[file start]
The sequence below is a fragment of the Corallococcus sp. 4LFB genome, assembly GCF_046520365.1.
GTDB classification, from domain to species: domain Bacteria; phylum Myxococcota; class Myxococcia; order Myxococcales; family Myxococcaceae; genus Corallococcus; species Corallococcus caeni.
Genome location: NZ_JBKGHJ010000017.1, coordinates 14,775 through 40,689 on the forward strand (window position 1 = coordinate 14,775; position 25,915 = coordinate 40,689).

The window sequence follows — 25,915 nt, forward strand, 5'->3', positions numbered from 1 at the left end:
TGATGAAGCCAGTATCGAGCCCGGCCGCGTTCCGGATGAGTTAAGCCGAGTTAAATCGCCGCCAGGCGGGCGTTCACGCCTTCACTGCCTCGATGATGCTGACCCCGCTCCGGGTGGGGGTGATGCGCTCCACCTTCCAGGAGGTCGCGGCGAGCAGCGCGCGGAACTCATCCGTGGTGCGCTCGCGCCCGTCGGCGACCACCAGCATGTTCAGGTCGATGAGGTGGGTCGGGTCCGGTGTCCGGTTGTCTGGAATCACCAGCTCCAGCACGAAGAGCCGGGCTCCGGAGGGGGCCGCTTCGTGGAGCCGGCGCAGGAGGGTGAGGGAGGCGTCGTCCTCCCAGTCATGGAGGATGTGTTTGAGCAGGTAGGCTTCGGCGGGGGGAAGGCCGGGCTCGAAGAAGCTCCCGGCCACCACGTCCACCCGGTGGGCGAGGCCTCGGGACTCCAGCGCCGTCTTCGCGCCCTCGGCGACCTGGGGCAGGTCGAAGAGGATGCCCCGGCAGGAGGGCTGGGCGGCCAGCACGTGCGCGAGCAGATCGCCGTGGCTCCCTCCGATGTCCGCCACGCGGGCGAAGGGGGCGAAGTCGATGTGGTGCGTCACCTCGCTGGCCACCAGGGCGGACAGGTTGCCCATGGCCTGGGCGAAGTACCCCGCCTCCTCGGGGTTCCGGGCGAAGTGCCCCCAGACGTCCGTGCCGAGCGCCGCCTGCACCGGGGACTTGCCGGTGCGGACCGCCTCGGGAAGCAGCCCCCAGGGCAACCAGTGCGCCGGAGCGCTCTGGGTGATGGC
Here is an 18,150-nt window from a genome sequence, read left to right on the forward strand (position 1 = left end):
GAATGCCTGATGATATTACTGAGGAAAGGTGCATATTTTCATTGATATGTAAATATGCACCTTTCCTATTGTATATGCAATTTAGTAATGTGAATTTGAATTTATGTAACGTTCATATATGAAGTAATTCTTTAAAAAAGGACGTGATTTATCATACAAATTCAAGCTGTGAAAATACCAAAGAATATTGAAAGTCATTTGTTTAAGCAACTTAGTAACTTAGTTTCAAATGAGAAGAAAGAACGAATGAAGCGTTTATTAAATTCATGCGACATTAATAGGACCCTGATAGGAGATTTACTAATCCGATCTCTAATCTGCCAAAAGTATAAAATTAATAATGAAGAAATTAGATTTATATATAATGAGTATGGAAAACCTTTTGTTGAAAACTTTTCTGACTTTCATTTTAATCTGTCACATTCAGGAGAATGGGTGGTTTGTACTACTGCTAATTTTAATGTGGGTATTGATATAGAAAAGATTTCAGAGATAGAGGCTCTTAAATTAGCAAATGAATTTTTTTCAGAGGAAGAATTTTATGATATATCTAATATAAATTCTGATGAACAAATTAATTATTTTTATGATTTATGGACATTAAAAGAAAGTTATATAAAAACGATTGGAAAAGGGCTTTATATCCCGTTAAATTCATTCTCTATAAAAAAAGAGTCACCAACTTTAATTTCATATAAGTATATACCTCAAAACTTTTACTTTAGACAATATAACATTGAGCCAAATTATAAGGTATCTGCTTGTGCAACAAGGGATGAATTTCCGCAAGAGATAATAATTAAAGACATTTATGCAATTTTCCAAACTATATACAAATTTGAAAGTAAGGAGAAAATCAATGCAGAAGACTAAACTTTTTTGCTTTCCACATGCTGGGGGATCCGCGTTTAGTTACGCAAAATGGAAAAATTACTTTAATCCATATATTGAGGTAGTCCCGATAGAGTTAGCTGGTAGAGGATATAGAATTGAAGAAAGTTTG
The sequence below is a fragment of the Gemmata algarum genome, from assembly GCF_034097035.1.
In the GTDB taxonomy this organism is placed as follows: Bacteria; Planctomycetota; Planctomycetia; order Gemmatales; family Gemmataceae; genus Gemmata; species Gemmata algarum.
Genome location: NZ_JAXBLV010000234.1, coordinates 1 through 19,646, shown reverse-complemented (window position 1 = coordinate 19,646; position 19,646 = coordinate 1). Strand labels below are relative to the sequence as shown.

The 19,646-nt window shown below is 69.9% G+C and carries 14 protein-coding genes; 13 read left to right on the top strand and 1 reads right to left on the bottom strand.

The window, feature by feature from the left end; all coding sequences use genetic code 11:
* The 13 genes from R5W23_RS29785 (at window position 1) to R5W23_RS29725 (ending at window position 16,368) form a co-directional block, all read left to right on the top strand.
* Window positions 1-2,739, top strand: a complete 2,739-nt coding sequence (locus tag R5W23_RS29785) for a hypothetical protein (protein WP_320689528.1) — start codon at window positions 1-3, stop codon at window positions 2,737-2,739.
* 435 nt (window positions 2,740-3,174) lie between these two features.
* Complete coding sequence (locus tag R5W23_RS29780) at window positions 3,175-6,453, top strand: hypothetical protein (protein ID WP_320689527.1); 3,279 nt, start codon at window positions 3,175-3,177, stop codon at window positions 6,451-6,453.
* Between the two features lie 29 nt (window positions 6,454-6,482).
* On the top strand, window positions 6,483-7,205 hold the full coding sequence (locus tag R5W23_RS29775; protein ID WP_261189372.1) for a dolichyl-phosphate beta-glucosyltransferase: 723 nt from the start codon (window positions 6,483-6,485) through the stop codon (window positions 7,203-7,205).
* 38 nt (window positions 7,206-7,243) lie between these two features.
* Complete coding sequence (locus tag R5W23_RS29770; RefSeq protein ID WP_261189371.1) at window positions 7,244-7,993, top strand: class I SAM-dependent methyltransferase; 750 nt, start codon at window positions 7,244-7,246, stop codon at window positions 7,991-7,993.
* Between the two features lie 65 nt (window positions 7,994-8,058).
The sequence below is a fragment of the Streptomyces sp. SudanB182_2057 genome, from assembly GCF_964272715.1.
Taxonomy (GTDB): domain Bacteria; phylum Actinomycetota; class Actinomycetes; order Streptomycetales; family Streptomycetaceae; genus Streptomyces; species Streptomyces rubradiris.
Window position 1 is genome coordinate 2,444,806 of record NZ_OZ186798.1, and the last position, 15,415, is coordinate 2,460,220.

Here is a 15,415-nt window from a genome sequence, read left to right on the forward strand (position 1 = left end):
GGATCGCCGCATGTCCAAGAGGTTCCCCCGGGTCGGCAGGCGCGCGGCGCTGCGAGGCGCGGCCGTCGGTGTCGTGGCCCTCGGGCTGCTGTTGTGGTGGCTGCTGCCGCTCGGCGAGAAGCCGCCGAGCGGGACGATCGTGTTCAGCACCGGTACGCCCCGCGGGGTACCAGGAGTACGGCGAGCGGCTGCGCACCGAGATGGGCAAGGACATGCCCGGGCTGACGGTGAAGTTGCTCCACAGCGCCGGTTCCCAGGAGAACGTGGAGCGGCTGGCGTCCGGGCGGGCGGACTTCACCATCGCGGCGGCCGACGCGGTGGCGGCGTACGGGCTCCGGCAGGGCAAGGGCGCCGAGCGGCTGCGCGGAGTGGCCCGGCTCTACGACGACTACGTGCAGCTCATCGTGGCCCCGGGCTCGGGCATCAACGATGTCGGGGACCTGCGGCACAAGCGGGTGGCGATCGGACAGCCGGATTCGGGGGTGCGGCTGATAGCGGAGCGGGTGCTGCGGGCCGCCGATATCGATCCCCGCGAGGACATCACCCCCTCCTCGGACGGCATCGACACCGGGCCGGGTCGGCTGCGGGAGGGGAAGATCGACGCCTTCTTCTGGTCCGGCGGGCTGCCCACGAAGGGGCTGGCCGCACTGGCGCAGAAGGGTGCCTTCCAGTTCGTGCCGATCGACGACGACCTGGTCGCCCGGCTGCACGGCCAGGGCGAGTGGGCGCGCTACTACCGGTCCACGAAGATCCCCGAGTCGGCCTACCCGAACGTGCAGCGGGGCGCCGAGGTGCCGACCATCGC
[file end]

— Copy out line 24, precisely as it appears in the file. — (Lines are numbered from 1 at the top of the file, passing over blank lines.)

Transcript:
Window position 1 is genome coordinate 2,444,806 of record NZ_OZ186798.1, and the last position, 15,415, is coordinate 2,460,220.